Education Funding Draws New Lawsuits, Ballot Initiatives

By: - August 20, 2003 12:00 am

A new chapter in school funding is opening across the country, as the issue increasingly becomes a topic for the ballot box as well as the courthouse.

At least 18 states are mired in legal challenges over the way they fund education and more litigation is in the offing in North Dakota, Missouri, Nebraska and Kentucky. At the same time, voters in at least three states Arkansas, Maine and New Mexico are slated to go to the polls to consider changing the way their states pay for education.

Education funding is always a hot issue, primarily because education takes up the biggest chunk of a state budget. But a “newer trend” hitting states is to simply let voters decide how their states should finance education, said Michael Griffith, a policy analyst with the school finance project at the Education Commission of the States, a Denver-based group made up of state education officials.

Voters’ concerns about education and recent court decisions have landed education funding on the ballot in the following states:

  • Arkansas Gov. Mike Huckabee (R) said Aug. 13 that “within a month” he expects to have “finalizing plans” for a November 2004 ballot initiative to respond to a court decision that declared his state’s current school funding structure unconstitutional. Huckabee wants to consolidate some rural school districts to save money. 
  • In Maine, the Legislature will convene during a special session Aug. 21 to consider whether to put on the November 2003 ballot Gov. John Baldacci’s proposal to boost state education. Maine voters already have one education funding initiative to consider this fall from citizens. Both plans would require the Legislature to pay at least 55 percent of the costs of public education, up from the current 43 percent, but the citizen initiative would make the increase effective in one year and Baldacci’s plan would phase it in over five years. 
  • In New Mexico, voters will decide Sept. 23 whether to increase from 4.7 percent to 5.0 to 5.8 percent the level of money from the state’s “permanent fund” that goes to classrooms and create a secretary of education who would answer directly to the governor.

Far more common for states are school funding lawsuits and here too experts see a new twist. Education experts say the trend among states to lay out test scores and other performance measures for students and schools makes it easier for states to be sued. If states establish performance measures, then states should provide enough money for all schools to meet those measures. The legal actions are dubbed “adequacy” education lawsuits.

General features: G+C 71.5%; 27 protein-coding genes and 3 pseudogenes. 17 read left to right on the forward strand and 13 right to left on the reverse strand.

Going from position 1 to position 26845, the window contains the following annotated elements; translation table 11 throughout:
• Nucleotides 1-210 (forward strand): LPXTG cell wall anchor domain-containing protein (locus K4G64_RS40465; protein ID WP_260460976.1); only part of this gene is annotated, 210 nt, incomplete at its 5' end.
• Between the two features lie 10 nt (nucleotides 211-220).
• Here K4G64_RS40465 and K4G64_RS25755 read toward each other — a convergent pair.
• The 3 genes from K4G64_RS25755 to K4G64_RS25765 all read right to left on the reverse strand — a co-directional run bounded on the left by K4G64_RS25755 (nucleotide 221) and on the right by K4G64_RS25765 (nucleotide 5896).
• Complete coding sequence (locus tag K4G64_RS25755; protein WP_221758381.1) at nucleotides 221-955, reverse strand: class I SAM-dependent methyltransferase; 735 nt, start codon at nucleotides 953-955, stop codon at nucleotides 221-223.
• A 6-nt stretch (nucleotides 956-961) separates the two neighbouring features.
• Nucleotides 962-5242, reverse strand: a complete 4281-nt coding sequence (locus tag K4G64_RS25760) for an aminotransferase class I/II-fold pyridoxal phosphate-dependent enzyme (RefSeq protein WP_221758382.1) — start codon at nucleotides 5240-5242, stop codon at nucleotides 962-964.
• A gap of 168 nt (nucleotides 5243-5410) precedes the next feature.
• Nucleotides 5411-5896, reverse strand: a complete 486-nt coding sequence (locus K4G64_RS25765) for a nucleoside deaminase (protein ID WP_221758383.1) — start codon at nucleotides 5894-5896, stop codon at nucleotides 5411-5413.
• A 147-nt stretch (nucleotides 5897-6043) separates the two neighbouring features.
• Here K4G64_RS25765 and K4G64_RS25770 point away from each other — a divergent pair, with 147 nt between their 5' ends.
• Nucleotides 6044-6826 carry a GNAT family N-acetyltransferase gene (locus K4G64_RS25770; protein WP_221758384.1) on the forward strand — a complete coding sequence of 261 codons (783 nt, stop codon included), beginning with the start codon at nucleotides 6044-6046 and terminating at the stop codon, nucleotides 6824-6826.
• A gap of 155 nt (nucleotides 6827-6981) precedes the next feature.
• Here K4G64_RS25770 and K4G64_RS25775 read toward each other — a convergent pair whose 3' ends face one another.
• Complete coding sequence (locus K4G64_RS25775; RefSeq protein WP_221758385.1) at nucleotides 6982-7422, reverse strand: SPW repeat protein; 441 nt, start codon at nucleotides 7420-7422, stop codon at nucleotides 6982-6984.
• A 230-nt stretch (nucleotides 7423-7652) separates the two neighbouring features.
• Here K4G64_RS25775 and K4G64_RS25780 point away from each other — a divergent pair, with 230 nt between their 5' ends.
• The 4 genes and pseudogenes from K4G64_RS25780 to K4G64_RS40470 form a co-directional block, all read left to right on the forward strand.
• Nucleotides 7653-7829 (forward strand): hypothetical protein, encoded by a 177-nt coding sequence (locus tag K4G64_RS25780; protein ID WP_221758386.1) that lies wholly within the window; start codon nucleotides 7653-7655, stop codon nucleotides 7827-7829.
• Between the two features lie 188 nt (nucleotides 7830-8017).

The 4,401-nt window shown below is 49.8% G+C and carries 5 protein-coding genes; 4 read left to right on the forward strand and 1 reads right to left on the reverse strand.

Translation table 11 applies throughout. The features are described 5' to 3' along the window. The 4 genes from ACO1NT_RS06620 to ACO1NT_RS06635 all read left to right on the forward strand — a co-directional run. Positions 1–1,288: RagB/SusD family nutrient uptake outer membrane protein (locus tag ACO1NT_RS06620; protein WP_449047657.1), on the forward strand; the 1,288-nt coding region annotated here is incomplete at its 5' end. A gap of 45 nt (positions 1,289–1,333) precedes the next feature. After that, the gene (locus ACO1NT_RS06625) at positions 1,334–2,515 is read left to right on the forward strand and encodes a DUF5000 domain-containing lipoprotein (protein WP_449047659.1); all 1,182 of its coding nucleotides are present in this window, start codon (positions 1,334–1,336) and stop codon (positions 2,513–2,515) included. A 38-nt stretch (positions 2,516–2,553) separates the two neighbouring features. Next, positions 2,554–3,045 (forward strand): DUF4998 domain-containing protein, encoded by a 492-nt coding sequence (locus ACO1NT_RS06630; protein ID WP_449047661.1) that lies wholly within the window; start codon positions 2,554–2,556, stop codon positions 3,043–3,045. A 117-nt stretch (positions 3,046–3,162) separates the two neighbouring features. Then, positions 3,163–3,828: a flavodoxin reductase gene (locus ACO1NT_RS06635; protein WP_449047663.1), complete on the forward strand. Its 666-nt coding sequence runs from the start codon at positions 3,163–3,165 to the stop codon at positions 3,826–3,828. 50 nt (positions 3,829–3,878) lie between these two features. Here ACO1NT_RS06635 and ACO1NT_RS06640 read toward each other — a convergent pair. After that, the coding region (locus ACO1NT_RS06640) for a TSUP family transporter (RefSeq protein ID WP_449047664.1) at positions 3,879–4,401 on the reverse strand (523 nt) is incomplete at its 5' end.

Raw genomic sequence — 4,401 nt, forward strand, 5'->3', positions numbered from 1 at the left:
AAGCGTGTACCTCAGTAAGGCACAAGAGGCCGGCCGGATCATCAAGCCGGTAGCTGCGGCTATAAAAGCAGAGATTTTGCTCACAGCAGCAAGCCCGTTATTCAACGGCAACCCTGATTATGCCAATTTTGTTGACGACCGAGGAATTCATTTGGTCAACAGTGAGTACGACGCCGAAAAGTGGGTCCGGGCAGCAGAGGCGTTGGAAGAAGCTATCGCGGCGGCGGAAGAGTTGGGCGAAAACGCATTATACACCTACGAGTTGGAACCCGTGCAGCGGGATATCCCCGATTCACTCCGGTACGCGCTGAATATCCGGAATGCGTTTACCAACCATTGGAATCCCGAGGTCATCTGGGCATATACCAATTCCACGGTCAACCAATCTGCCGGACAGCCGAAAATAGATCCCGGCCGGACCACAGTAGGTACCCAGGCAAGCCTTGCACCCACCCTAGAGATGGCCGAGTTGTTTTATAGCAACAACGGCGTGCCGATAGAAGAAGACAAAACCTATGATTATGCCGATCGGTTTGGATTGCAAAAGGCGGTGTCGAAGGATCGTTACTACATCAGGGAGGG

That’s a shift from the 1970s and 1980s when the focus of education funding lawsuits were over “equity” or the way the state divvied up money among rich and poor districts, experts said.

The spate of adequacy lawsuits are “one of the unintended consequences of standard-based reform, from a state policymaker’s perspective,” said Steve Smith, a senior policy specialist at the National Conference of State Legislatures. The NCSL predicts states could face even more adequacy lawsuits because of the new federal No Child Left Behind law that sets out new testing and reporting requirements.

“A lot of state lawmakers across the nation will face adequacy lawsuits,” said Charlotte Postlewaite, chief education policy analyst at The Council of State Governments in Lexington, Ky.

States often lose in adequacy cases. Advocates who filed school funding adequacy lawsuits have won 18 of 28 cases since 1989, said Molly A. Hunter, director of Advocacy Center for Children’s Educational Success with Standards (ACCESS), a group of attorneys and educators that promotes education finance lawsuits. ACCESS is a project of the Campaign for Fiscal Equity, which filed a lawsuit against New York’s education funding system.

Within six months, groups of school districts in North Dakota and Missouri will point to inadequate and inequitable funding in their lawsuits while the cases in Nebraska and Kentucky would follow other lawsuits filed earlier this year in both of those states, according to ACCESS.

Here’s a roundup of other major education financing litigation:

  • Massachusetts – A court in Boston will hear testimony through October over the adequacy of education given to four school districts. 
  • New Jersey The state’s highest court in July allowed the state, for the second year in row, to freeze the amount of money provided to 30 poorer school districts that the state is supposed to boost funding under a previous court order.
  • New York The state’s highest court in June ruled that the state was not giving enough money to New York City schools and ordered the state to revamp its funding system by July 30, 2004. 
  • South Carolina Opening arguments began in July in the school-funding lawsuit that challenges the way the state funds public schools.

Our stories may be republished online or in print under Creative Commons license CC BY-NC-ND 4.0. We ask that you edit only for style or to shorten, provide proper attribution and link to our web site. Please see our republishing guidelines for use of photos and graphics.